This entry was posted on Wednesday, September 10th, 2014 at 11:44 pm and is filed under Drama, Reviews. You can follow any responses to this entry through the RSS 2.0 feed. You can skip to the end and leave a response. Pinging is currently not allowed.

17 Responses to “Boyhood”

  1. Too bad that Lars von Trier lost interest in his Film-a-new-scene-once-a-year-over-the-course-of-several-decades movie and left it unfinished. This would have been the one von Trier movie, that I would actually be willing to watch. Who wouldn’t want to see Udo Kier get older over the course of one movie?

  2. Yeah, as my forum post pretty much demonstrates, I’m gonna be “that crazy guy” on this one. I could get through about an hour and a half of this before I’d just about had enough.

    It’s inaccurate to say that this movie is to me what something like “Gravity” was to Mouth. I didn’t hate “Boyhood”. On a technical level I think it’s very good. As a technical achievement it’s outstanding. I just don’t see much to LIKE about it.

    So the movie starts, in its opening scene, with Chris Martin warbling “Look at the stars, look how they shine for you” while the boy of the title (who is a complete cypher with no observable character whatsoever, except he likes videogames and bikes and not doing his homework, because boys) lays on the grass (Why? Because it’s something boys do or because it’s something people do in movies?) looking up at the sky. In broad daylight.

    Let me repeat that for emphasis. “Look at the stars…” – broad daylight. That’s the level of attention to detail we’re dealing with here.

    The second montage of boy-doing-boy-things (expect about fifty of them in the first hour or so) is when he and his friend ride their bikes along a grassy verge next to a pavement while the Hives’ “Hate to say I told you so” plays. If you can’t remember “Hate to say I told you so”, don’t worry – it’s that one song that got overplayed to the point of torture before everyone realised it was crap. Like just about every pop song used in this thing. Like I said, I don’t hate the movie. But I do kinda hate the soundtrack.

    Remember “Sucker Punch”‘s soundtrack? Specifically, remember the Skunk Anansie-Bjork collaboration on “Army of Me”, a song that was already great before Skunk added their contribution to it, therefore making it officially the most awesome thing ever heard in a movie? Or remember “Spring Breakers”‘ use of Britney Spears? Remember how fantastic those moments were? Well, expect “Boyhood” to take the opposite approach. It takes the most obvious, cliche’d musical choices, using horribly overplayed pop hits of the times, often in ways that make no goddamn sense (eg, the “Stars” line from Coldplay, above.)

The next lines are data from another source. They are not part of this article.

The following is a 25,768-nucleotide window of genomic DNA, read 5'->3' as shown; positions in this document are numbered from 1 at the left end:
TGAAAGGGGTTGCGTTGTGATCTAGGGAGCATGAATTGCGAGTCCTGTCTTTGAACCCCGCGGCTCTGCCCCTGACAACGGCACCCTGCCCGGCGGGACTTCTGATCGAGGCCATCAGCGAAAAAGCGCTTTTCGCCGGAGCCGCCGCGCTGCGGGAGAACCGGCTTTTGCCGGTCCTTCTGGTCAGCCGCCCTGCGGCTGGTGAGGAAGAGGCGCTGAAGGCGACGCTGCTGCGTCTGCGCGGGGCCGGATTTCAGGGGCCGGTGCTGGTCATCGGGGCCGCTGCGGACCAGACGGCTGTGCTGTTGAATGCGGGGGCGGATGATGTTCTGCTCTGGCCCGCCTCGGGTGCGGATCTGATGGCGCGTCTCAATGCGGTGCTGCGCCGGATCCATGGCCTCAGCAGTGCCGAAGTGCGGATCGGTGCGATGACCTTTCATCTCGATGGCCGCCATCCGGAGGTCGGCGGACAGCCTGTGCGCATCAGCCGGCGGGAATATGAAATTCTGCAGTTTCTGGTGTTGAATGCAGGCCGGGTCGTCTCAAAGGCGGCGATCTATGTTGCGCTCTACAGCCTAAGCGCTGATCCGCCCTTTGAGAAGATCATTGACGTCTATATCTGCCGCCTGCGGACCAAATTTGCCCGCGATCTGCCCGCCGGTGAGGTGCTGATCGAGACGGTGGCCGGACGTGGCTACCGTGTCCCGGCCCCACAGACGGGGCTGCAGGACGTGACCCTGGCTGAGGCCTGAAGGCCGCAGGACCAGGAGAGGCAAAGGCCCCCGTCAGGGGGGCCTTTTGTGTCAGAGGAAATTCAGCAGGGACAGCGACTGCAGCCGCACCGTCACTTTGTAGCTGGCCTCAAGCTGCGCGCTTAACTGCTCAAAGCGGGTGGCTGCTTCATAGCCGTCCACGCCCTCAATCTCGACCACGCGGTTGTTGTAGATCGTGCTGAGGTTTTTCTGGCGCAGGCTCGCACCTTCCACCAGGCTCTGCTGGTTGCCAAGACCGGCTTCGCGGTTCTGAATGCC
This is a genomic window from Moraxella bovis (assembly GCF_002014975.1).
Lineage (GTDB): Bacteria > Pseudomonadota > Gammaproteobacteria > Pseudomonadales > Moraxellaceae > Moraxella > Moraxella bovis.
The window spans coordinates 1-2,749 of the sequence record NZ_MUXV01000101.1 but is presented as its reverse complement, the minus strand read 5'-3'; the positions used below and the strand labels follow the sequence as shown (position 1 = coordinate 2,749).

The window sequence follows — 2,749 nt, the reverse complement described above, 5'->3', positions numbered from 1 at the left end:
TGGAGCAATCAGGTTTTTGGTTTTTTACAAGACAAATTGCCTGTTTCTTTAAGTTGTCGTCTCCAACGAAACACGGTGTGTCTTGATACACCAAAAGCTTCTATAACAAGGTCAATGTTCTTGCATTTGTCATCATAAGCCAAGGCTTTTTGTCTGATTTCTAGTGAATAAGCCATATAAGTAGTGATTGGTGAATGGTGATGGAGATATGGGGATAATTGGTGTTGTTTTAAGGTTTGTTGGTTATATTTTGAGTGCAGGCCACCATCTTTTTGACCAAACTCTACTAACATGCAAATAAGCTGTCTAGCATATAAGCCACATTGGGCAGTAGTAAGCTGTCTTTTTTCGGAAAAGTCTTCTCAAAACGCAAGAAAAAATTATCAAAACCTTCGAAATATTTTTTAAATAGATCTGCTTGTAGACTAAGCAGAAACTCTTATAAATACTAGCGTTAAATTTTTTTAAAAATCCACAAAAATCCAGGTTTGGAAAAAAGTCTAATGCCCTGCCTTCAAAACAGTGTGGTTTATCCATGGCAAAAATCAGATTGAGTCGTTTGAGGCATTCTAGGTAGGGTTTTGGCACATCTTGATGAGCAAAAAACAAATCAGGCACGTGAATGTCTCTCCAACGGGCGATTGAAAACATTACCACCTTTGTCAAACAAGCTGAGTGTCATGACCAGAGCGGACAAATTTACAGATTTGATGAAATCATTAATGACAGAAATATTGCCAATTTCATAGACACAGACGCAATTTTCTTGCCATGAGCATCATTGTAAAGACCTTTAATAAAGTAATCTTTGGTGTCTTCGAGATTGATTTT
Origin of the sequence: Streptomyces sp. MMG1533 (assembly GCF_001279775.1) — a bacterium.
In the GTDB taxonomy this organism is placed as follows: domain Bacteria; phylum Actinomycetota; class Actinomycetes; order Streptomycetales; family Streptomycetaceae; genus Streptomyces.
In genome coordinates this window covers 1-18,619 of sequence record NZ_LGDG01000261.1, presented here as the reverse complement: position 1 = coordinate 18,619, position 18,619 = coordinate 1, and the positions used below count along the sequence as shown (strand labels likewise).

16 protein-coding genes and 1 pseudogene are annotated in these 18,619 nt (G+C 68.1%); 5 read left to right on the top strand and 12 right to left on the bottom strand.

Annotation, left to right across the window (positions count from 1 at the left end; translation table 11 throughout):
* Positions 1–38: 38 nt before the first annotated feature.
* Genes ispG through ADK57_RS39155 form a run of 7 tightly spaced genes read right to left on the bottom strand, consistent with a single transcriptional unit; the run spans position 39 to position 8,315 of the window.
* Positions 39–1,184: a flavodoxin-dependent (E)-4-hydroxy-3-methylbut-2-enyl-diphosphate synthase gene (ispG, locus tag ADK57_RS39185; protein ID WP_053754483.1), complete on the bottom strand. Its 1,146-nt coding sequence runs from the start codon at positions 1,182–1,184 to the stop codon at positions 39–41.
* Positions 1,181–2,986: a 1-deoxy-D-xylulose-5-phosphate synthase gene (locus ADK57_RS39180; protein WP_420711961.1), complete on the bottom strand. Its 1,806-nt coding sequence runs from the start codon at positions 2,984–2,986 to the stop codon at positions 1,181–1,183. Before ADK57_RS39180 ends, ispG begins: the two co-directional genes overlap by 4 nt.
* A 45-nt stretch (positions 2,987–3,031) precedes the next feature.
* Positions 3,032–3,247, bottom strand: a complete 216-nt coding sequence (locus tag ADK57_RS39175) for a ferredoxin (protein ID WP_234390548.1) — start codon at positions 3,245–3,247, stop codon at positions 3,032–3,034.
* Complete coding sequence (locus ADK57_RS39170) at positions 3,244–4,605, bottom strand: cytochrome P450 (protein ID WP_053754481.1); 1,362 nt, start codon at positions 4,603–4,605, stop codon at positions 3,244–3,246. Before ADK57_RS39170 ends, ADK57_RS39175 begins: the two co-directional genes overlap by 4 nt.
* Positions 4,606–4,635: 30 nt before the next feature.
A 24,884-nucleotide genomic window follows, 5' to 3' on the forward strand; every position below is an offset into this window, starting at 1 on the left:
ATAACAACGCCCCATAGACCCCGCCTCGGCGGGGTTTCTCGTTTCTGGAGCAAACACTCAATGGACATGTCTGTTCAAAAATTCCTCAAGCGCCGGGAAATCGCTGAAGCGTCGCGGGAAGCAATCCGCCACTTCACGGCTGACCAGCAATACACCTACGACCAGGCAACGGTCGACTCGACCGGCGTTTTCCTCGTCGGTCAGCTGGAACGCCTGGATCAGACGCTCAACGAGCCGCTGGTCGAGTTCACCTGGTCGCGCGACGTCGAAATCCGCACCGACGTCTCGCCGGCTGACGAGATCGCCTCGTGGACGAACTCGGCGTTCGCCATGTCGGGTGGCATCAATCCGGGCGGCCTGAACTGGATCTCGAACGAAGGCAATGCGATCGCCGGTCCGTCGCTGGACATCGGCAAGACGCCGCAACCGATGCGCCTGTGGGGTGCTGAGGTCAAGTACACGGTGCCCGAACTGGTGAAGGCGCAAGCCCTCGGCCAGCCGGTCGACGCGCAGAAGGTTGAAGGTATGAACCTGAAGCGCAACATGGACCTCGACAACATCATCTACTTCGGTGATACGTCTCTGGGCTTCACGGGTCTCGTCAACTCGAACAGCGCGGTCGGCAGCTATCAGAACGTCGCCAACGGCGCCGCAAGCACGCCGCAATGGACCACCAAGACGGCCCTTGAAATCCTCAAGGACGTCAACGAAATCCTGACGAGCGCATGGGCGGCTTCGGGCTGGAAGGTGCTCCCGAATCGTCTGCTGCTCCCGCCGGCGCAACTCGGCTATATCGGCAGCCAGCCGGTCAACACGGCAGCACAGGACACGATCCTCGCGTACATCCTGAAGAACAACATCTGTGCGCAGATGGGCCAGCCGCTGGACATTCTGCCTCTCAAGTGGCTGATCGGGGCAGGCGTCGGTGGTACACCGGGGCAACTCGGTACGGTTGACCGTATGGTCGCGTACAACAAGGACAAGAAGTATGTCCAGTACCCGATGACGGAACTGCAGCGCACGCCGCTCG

(And on that comparison… Bjork can pull off lines like “If you complain once more, I’ll wreak an army of me”, because she has the voice and the attitude to just sell them. The Hives meanwhile are using lines like “Do what I want cause I can and if I don’t, because I wanna,” while sounding like a bunch of twelve-year-olds who’ve just found their parents’ guitars and have decided to make a song with them. Which I guess kinda fits the theme of the movie… but couldn’t they have found a song that’s a little less horribly overplayed and generally just fuckin’ bad? Any song?)

    I’m interested in this point from Vern’s review:

    “I’m guessing the filmatists didn’t even know from year to year how it was gonna end up, making it feel more real.”

    See, for me it had exactly the opposite effect. There was obviously no story here, the filmmakers had nothing to say, so they resorted to movie cliches. For example: Patricia Arquette’s character (defining characteristics: patient mother, never disciplines her kids, constantly makes awful decisions, and is totally defined by her relationships to men – think a Disney Princess after she married, put on a few pounds, and discovered that Prince Charming wasn’t so charming after all) starts the movie having left a failed marriage with a younger, carefree, irresponsible loser. About a third of the way into the movie she gets involved with a guy who’s the exact opposite of this in every way: an older control-freakish career guy.

    On a personal note: does this happen? Has it EVER happened? Can a person be attracted to a specific “type”, get burned, then suddenly be attracted to another person who’s the exact opposite of that “type”? See I knew a girl from my school days who got into a bad relationship with a guy who lived on a council estate, never worked, was about twelve years older than her, and had two kids from two separate previous relationships. Every one of her friends told her to dump this loser, which she eventually did… only to get involved with a “handyman” of no fixed income, fifteen years her senior, with kids from a previous relationship, who lived in a caravan. The point I’m trying to make here is that the whole “get burned by one person, then immediately rebound by going for somebody who’s the exact opposite of them in every way” is a thing that only ever happens in movies, as far as I know. I’ve never seen it happen in real life. More than that, it’s a cliche.